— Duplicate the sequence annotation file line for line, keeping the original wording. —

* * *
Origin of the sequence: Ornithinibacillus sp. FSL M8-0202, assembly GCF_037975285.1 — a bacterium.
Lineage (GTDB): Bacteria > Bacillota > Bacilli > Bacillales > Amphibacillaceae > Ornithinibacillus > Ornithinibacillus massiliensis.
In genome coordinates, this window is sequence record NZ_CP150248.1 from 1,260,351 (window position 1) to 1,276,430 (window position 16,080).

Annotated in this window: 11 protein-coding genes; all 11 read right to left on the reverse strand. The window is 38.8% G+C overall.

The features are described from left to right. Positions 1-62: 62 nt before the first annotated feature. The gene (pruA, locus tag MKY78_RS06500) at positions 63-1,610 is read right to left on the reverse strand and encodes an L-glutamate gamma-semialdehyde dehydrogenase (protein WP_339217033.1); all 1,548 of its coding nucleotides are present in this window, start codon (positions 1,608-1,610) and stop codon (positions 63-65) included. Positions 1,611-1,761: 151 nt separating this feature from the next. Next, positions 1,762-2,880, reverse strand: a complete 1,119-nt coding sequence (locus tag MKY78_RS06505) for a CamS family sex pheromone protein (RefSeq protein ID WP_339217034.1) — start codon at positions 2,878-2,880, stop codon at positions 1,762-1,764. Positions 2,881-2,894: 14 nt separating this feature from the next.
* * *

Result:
Origin of the sequence: Ornithinibacillus sp. FSL M8-0202, assembly GCF_037975285.1 — a bacterium.
Lineage (GTDB): Bacteria > Bacillota > Bacilli > Bacillales > Amphibacillaceae > Ornithinibacillus > Ornithinibacillus massiliensis.
In genome coordinates, this window is sequence record NZ_CP150248.1 from 1,260,351 (window position 1) to 1,276,430 (window position 16,080).

Annotated in this window: 11 protein-coding genes; all 11 read right to left on the reverse strand. The window is 38.8% G+C overall.

The features are described from left to right. Positions 1-62: 62 nt before the first annotated feature. The gene (pruA, locus tag MKY78_RS06500) at positions 63-1,610 is read right to left on the reverse strand and encodes an L-glutamate gamma-semialdehyde dehydrogenase (protein WP_339217033.1); all 1,548 of its coding nucleotides are present in this window, start codon (positions 1,608-1,610) and stop codon (positions 63-65) included. Positions 1,611-1,761: 151 nt separating this feature from the next. Next, positions 1,762-2,880, reverse strand: a complete 1,119-nt coding sequence (locus tag MKY78_RS06505) for a CamS family sex pheromone protein (RefSeq protein ID WP_339217034.1) — start codon at positions 2,878-2,880, stop codon at positions 1,762-1,764. Positions 2,881-2,894: 14 nt separating this feature from the next.